Michael Delahoyde, PhD

Professor of English

Churchill, Serious Money

Dr. Michael Delahoyde
Washington State University

Churchill, Serious Money

This 1987 play was exceptionally topical — “The City” is England’s Wall Street — and critics who thought it would therefore become obsolete quickly did not anticipate the economic ruination of the world at the end of the G.W. Bush years and beyond. At the time, Churchill kept up with the economic news, intending to use her scrapbooks for the development of this play until it became too much like a research paper (qtd. in Fitzsimmons, File on Churchill 84). The play’s details and authenticity make it nearly incomprehensible in some ways if we get caught up in trying to follow the plot(s).

The events take place within a 24-hour period, with flashbacks. Speedy pacing is essential, appropriate, and helped along by the verse. Beneath the breezy rhyming and the intentional musical-theater cheesiness, the play works as “a socialist critique of capitalistic greed gone wild” (Despenich, Diss. 247). Marlene’s blindness in Top Girls is now rampant. There’s no possible opportunity for perspective due to the frenetic activity — and this is true for the characters too: “the adrenalin of trading [translates into] the adrenaline of performance” (Gussow 26) and of watching the play. And it’s all about the style rather than the substance: remember the ’80s?


We start with a scene directly from a 1692 Thomas Shadwell play, a traditional Restoration comedy: The Volunteers, or The Stockjobbers (196-197), in which the characters speculate on patents. What are the effects of this, and what is the purpose?
The main plot focuses on Corman Enterprise’s attempt at a take-over of Albion, spearheaded by American banker Zac Zackerman. A second (or sub-?) plot is the murder mystery. Jake Todd, the brother of Scilla (of L.I.F.F.E. — London International Financial Futures Exchange) and son of stockbroker Greville, has been making “serious money” (243) selling insider information; but he has been found dead. Was it suicide or murder? Scilla doesn’t even trust their father Greville. DTI (the Department of Trade and Industry) is set to investigate, tipped off by the disgruntled Frosby who had been made obsolete by “Big Bang.”
In Top Girls, thinking a bit about the name of the character Win makes one realize that Win must be short for Winifred; the more common nickname would be Winnie. Win vs. Winnie — interesting, no? In Serious Money we have Scilla, whose name must be Priscilla, right? The more common nickname: Prissy. Prissy vs. Scilla! What other names of characters in this play are significant (perhaps in less intricate ways)?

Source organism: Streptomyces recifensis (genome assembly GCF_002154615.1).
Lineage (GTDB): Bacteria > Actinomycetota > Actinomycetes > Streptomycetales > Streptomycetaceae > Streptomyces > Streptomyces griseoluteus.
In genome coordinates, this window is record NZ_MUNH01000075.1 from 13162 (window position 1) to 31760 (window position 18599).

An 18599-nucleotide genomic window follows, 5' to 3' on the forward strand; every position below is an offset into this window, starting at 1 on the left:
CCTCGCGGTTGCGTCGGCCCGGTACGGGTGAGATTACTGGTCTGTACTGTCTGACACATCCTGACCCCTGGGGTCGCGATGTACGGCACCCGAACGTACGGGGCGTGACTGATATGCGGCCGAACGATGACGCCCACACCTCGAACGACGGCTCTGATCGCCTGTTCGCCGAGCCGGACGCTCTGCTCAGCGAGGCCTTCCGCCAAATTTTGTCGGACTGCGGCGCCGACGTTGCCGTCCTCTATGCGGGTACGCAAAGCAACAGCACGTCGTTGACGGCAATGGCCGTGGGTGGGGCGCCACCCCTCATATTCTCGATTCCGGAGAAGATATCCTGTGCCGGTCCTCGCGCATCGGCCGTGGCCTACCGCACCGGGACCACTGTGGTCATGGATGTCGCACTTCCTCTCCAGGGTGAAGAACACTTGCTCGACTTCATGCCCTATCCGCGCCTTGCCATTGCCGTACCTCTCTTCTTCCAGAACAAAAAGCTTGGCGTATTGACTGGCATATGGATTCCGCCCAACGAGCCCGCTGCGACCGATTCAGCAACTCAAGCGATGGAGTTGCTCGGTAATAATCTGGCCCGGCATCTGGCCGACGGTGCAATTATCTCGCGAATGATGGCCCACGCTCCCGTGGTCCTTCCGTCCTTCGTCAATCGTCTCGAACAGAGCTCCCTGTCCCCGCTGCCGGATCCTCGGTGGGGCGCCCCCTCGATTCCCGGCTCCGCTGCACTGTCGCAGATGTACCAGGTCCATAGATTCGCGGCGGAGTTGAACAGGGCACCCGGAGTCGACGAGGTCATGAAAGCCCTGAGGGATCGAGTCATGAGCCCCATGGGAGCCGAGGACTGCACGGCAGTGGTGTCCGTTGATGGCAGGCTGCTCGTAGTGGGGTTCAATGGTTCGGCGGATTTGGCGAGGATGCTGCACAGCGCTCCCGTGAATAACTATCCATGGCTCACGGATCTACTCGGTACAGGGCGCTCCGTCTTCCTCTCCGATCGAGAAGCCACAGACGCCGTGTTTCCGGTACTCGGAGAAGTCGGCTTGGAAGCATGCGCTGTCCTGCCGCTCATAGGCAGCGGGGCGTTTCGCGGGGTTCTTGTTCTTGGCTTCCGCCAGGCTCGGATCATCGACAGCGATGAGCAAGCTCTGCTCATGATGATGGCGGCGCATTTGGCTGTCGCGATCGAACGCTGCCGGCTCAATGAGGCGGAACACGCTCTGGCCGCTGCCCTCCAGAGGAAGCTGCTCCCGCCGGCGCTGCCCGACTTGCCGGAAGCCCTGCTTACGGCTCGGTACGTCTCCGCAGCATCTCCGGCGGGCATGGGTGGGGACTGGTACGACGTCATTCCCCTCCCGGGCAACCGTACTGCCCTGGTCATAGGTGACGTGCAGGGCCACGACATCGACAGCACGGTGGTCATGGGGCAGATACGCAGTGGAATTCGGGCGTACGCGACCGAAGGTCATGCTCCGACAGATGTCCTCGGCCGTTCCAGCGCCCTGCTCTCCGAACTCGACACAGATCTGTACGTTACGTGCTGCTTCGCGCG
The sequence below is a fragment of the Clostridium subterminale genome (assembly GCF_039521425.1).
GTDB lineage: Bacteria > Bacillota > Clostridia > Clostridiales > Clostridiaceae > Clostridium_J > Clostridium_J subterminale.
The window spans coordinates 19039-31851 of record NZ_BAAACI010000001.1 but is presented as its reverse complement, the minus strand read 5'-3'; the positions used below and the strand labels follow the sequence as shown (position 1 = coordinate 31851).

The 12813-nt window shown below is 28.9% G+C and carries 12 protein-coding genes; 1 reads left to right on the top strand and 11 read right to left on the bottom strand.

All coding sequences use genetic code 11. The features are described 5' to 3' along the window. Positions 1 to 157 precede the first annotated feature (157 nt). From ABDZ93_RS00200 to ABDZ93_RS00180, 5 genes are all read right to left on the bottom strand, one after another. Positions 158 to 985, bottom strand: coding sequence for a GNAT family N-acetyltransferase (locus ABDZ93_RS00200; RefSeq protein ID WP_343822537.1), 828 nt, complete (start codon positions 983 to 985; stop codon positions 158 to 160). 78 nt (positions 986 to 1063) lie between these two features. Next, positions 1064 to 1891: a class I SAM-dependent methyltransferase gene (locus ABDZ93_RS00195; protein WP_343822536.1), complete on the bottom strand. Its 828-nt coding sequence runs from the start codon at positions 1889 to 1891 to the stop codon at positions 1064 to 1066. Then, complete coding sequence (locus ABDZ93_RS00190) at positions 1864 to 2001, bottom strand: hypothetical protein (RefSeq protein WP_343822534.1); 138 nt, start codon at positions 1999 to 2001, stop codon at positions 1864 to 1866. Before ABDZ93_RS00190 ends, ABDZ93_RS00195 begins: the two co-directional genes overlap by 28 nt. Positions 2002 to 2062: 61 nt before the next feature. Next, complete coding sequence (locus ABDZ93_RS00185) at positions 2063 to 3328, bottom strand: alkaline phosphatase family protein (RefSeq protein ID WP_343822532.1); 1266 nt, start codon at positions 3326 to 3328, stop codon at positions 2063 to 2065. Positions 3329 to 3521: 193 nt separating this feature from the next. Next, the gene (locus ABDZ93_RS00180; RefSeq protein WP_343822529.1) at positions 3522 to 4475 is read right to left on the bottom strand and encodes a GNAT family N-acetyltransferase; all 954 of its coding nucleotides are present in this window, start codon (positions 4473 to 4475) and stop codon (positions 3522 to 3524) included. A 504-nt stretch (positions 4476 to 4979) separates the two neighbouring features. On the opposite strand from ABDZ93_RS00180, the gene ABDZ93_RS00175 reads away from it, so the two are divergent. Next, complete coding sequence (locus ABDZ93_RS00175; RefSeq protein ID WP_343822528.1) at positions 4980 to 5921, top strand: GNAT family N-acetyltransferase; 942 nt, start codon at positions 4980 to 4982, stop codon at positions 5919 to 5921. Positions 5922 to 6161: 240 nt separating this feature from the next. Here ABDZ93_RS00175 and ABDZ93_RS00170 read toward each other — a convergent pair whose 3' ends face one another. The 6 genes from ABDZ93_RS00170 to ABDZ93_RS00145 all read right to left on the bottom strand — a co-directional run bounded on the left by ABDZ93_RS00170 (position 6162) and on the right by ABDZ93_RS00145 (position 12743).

Identify a few rhymes (words conspicuously paired) that may have special significance.

* * *

“Look thee Lamb, between us, it’s no matter whether it turns to use or not; the main end verily is to turn the penny in the way of stock jobbing, that’s all” (196).

“I can offer you a million shares, they’re 63 to 4 in the market, I can let you have them for 62 1/2 net. At the moment the profits are fourteen million pretax which is eleven million, the shares pay 4.14 with a multiple of 13.3. With the new hotels we expect to see a profit of twenty million next year paying 5.03 with the multiple falling to 12, so it’s very attractive” (197-198).

After scenes involving a “cacophony of numbers” (Despenich 255), the power goes out (204). What is the significance of this?

“Think of the ones at the top who can afford
To pay us to make them money, and they’re on the board.”
“They’re for the chop.”
“I’m on the board.” (205)

“Partners should be willing to risk their own capital.
I told them, man is a gambling animal” (208).

“Since Big Bang the floor is bare,
They deal in office on screens.
But if the chap’s not really there
You can’t be certain what he means” (215).

What does Big Bang seem to refer to in the play, and why is this the term chosen?

Corman: “The deal’s in no way affected by his death” (217).

Scilla: “He won, he lost, he cheated a bit, he treated it all as a game.
Can you really imagine him killing himself for shame?
(He didn’t know what honour meant.)” (218)

Why does Churchill include a family (218-224)?

What is Churchill up to in the portrayal of Duckett (234-235)?

Zac: “You don’t make money out of land, you make money out of money” (231).

“Like he [Boesky] said about his own amazing wealth.
‘Greed is alright. Greed is healthy. You can be greedy and still feel good about yourself.'” (234)